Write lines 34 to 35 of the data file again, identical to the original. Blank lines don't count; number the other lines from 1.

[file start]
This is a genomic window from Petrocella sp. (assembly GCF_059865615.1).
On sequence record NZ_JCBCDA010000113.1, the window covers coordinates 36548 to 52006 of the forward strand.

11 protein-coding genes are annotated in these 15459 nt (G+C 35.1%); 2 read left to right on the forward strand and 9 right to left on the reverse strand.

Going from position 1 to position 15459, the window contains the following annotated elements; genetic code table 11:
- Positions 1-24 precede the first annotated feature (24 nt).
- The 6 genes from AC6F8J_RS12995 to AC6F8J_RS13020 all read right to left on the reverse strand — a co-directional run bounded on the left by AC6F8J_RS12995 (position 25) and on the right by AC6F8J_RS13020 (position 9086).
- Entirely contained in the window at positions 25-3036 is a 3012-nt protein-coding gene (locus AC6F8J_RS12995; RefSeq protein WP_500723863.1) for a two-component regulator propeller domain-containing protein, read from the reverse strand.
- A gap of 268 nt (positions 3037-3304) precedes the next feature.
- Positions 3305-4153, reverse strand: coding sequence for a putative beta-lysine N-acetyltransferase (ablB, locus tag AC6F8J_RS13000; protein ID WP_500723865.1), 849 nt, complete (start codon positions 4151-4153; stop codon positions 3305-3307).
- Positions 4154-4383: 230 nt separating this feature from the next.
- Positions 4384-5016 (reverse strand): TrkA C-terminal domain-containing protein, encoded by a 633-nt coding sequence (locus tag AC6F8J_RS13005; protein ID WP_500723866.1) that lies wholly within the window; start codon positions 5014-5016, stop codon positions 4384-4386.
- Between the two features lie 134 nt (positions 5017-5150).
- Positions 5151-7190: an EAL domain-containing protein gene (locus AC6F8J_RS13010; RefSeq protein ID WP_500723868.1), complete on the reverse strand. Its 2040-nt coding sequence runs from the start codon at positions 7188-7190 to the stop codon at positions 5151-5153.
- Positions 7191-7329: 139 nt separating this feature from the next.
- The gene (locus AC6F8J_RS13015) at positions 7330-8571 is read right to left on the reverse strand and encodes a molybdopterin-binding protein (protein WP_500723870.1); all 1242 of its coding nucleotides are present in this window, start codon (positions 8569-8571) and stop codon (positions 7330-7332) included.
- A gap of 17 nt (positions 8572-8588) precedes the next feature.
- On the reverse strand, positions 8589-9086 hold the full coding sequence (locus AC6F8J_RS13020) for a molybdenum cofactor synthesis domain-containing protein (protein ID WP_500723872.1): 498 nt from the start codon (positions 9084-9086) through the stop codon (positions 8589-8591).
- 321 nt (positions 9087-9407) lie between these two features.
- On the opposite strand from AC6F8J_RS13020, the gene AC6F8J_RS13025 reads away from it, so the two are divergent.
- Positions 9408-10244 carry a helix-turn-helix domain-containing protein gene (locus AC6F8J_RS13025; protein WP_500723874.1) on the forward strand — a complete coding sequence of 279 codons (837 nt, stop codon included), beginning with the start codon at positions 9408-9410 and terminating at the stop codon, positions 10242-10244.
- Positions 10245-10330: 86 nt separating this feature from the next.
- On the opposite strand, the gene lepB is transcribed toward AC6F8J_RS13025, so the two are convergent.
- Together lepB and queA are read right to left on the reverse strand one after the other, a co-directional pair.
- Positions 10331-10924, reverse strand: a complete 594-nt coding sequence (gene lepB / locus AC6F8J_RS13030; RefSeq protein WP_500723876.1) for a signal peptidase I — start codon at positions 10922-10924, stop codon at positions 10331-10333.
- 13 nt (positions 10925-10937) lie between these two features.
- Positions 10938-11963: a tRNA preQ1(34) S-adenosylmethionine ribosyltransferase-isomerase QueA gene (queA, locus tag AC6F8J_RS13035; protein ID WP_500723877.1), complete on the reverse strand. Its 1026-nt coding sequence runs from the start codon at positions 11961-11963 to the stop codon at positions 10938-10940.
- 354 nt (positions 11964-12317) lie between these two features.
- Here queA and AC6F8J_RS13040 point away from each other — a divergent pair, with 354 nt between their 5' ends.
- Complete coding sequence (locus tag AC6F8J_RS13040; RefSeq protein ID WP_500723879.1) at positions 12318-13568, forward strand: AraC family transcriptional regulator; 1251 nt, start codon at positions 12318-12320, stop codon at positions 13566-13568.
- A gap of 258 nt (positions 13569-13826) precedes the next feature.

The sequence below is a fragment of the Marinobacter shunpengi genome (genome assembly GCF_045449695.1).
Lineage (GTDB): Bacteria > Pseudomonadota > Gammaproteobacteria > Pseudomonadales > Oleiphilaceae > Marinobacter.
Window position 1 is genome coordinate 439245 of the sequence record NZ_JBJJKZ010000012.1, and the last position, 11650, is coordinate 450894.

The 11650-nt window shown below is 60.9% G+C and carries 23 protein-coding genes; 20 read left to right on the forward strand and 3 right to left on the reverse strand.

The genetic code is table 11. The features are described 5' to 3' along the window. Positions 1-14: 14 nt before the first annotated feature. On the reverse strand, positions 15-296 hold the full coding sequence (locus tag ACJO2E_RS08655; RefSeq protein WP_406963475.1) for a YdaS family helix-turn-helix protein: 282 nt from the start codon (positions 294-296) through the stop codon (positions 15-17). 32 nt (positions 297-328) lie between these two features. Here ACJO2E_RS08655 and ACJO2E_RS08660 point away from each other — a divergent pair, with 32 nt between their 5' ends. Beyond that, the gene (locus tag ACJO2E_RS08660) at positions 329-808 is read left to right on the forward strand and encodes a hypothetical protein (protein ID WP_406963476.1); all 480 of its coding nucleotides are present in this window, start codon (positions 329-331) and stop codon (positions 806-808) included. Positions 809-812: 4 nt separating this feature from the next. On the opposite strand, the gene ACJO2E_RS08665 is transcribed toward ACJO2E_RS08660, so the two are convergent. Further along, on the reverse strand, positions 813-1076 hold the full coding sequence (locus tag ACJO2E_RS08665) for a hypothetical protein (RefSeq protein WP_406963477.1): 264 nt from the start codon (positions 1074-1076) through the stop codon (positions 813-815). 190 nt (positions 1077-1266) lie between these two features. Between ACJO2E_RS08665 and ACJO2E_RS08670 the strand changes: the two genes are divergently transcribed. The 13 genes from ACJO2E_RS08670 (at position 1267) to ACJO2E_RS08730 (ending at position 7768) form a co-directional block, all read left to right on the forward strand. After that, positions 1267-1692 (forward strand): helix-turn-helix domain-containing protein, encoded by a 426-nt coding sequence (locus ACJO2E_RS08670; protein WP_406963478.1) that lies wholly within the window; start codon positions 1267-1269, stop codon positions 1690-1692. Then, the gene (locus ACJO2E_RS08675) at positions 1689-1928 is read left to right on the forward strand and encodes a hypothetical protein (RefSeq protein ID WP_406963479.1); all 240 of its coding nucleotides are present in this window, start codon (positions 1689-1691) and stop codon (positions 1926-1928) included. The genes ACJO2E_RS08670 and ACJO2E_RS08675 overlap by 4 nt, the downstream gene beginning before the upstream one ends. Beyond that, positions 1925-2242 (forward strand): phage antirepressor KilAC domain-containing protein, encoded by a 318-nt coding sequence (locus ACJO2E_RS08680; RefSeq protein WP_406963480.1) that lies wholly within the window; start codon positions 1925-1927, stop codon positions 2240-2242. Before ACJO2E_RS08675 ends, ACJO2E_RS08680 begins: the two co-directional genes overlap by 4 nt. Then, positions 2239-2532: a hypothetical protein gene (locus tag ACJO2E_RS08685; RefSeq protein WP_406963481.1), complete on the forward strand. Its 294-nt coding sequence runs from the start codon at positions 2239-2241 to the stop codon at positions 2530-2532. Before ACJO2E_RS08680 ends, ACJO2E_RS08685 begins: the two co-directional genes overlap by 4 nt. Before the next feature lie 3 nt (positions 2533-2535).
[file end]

The 11650-nt window shown below is 60.9% G+C and carries 23 protein-coding genes; 20 read left to right on the forward strand and 3 right to left on the reverse strand.

The genetic code is table 11. The features are described 5' to 3' along the window. Positions 1-14: 14 nt before the first annotated feature. On the reverse strand, positions 15-296 hold the full coding sequence (locus tag ACJO2E_RS08655; RefSeq protein WP_406963475.1) for a YdaS family helix-turn-helix protein: 282 nt from the start codon (positions 294-296) through the stop codon (positions 15-17). 32 nt (positions 297-328) lie between these two features. Here ACJO2E_RS08655 and ACJO2E_RS08660 point away from each other — a divergent pair, with 32 nt between their 5' ends. Beyond that, the gene (locus tag ACJO2E_RS08660) at positions 329-808 is read left to right on the forward strand and encodes a hypothetical protein (protein ID WP_406963476.1); all 480 of its coding nucleotides are present in this window, start codon (positions 329-331) and stop codon (positions 806-808) included. Positions 809-812: 4 nt separating this feature from the next. On the opposite strand, the gene ACJO2E_RS08665 is transcribed toward ACJO2E_RS08660, so the two are convergent. Further along, on the reverse strand, positions 813-1076 hold the full coding sequence (locus tag ACJO2E_RS08665) for a hypothetical protein (RefSeq protein WP_406963477.1): 264 nt from the start codon (positions 1074-1076) through the stop codon (positions 813-815). 190 nt (positions 1077-1266) lie between these two features. Between ACJO2E_RS08665 and ACJO2E_RS08670 the strand changes: the two genes are divergently transcribed. The 13 genes from ACJO2E_RS08670 (at position 1267) to ACJO2E_RS08730 (ending at position 7768) form a co-directional block, all read left to right on the forward strand. After that, positions 1267-1692 (forward strand): helix-turn-helix domain-containing protein, encoded by a 426-nt coding sequence (locus ACJO2E_RS08670; protein WP_406963478.1) that lies wholly within the window; start codon positions 1267-1269, stop codon positions 1690-1692. Then, the gene (locus ACJO2E_RS08675) at positions 1689-1928 is read left to right on the forward strand and encodes a hypothetical protein (RefSeq protein ID WP_406963479.1); all 240 of its coding nucleotides are present in this window, start codon (positions 1689-1691) and stop codon (positions 1926-1928) included. The genes ACJO2E_RS08670 and ACJO2E_RS08675 overlap by 4 nt, the downstream gene beginning before the upstream one ends. Beyond that, positions 1925-2242 (forward strand): phage antirepressor KilAC domain-containing protein, encoded by a 318-nt coding sequence (locus ACJO2E_RS08680; RefSeq protein WP_406963480.1) that lies wholly within the window; start codon positions 1925-1927, stop codon positions 2240-2242. Before ACJO2E_RS08675 ends, ACJO2E_RS08680 begins: the two co-directional genes overlap by 4 nt. Then, positions 2239-2532: a hypothetical protein gene (locus tag ACJO2E_RS08685; RefSeq protein WP_406963481.1), complete on the forward strand. Its 294-nt coding sequence runs from the start codon at positions 2239-2241 to the stop codon at positions 2530-2532. Before ACJO2E_RS08680 ends, ACJO2E_RS08685 begins: the two co-directional genes overlap by 4 nt. Before the next feature lie 3 nt (positions 2533-2535).